To learn more about the Sitka Local Foods Network, go to For more information about the United Way of southeast Alaska, go to



To kick off Breast Cancer Awareness month in October Sitka Community Hospital’s Radiology Department presented the Sitka Cancer Survivors Society with a donation of $2,500. The funds are raised each year during the month of October with the main event being the Hope Floats Cruise donated by Allen Marine. Please join us for this year’s 8th Annual HOPE FLOATS CRUISE on October 3rd. You can purchase your tickets at the Radiology Department. For more information call 747-1727.




North Pacific Hall

Tour Set Sept. 26

The public is invited to a reception and tour of the restoration work on Sheldon Jackson North Pacific Hall, 1-2 p.m. Saturday, Sept. 26, starting with coffee, cookies, historic drawings and photos in the Del Shirley Room, upstairs in Allen Hall on the SJ campus.

The front wall of the 104-year-old North Pacific Hall, part of the Sheldon Jackson School National Historic Landmark, was weather-proofed and restored for the next 100 years by 25 college students in the Fine Arts Camp’s Historic Restoration Team (a.k.a. Bulldogs on Baranof).

For more information, call Rebecca at 747-3448. Pictures are also on line at





Alaska COVID-19
At a Glance

(updated 7-2-20)

By Sentinel Staff

The state Department of Health and Social Services has posted the following update on the number of confirmed COVID-19 cases in Alaska as of 11:15 a.m. Wednesday.

New cases as of Monday: 39

Total statewide – 1,017

Total (cumulative) deaths – 14

Active cases in Sitka – 8 (6 resident; 2 non-resident)

Recovered cases in Sitka – 10 (7 resident; 3 non-resident)

The state says the cumulative number of cases hospitalized is 68.

To visit the Alaska DHSS Corona Response dashboard website click here.



Welcome to the Sitka Sentinel's web page. In order to make the Sentinel's news more easily available during the COVID-19 pandemic, we have taken down the paywall to access articles on this page. Just click on an article headline to read the story. 

March 23, 2020



For the duration of the COVID-19 disaster emergency declared by federal, state and local authorities, the Sentinel is taking additional measures to reduce virus exposure to its employees and contractors as well as to the public, while continuing to publish a daily news report for Sitka.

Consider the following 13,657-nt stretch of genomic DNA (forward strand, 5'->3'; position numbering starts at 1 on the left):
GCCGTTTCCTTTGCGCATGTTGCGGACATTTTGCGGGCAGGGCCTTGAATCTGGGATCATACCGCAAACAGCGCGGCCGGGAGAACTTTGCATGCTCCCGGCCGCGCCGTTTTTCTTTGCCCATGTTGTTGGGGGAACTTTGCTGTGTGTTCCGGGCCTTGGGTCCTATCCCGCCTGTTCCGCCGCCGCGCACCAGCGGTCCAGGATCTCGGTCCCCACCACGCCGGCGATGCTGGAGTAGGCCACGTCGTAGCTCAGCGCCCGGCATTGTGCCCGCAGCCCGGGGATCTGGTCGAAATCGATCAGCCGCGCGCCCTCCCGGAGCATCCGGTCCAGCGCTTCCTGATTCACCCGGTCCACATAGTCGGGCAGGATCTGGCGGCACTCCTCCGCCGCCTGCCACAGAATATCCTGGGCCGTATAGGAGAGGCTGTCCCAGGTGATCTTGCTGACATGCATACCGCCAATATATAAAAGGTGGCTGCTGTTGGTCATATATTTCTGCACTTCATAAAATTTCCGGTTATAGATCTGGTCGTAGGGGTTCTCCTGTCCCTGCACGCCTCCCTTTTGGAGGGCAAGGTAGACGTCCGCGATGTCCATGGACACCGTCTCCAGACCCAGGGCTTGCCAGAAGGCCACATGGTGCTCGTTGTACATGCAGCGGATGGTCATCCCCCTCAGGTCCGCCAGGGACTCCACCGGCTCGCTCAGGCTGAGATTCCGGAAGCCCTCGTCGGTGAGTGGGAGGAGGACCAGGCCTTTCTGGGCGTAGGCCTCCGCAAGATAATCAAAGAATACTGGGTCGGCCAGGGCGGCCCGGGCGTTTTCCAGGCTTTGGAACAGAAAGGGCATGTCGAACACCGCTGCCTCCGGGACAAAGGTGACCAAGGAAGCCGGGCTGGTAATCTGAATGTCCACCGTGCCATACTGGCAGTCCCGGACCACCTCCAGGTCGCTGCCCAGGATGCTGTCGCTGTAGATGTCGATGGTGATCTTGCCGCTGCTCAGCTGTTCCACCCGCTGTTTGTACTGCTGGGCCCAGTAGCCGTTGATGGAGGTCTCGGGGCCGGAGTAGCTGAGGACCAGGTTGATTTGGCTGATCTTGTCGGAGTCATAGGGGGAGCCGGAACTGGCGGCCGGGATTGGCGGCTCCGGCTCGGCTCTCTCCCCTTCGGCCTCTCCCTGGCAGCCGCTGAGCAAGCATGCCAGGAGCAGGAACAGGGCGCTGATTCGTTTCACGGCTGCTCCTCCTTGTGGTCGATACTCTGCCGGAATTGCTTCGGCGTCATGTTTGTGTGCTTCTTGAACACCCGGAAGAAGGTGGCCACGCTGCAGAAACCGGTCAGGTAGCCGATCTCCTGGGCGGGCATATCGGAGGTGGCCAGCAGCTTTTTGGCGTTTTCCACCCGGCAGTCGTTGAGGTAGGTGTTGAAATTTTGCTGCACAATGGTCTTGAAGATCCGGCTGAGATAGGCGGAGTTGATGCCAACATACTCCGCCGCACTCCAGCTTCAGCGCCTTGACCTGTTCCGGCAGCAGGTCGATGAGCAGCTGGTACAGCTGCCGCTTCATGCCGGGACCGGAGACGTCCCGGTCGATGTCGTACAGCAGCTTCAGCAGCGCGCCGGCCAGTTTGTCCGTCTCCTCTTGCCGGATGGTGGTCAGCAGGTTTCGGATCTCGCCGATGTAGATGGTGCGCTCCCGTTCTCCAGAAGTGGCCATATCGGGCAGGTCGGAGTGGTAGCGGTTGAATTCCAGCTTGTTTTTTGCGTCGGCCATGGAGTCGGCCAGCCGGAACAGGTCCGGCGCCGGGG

To the extent possible, Sentinel news and sales staff will be working from home. For the protection of our carriers, home delivery of the newspaper will be stopped effective Tuesday, March 24.

The Sentinel will continue to publish on its website Access to the website will be free to all users. The Sentinel will also produce a print edition Monday through Friday. It will be available to all readers without charge, at locations throughout town.

Initially, these locations are those where the Sentinel's newspaper vending machines are already in place. The coin mechanisms will be disabled or the doors removed to permit easy access. The Sentinel will work with the stores where the paper is usually sold, to designate a place inside or outside the store where the free edition can be made available.  

Home delivery subscriptions are on hold, and after the end of the disaster emergency, subscriptions will be extended at no charge for the number of days that there was no home delivery.

The Sentinel will make its print edition available to the public as early in the day as possible. with all personnel taking precautions to prevent spread of the virus.

The Sentinel is calling upon its customers to observe the COVID-19 emergency precautions already in place, particularly in maintaining a six-foot social distance from others at newspaper distribution sites.

Following is the statement issued by the Sentinel on March 16, stating the Sentinel's emergency procedures, which remain in effect.

The Sentinel office at 112 Barracks Street is closed to the public. We encourage people to use the phone, email or the U.S. Postal Service as much as possible.There is a slot in the front door of the office for ads, news items and payment checks. Emails may be sent to  This email address is being protected from spambots. You need JavaScript enabled to view it. and the phone number is (907) 747-3219.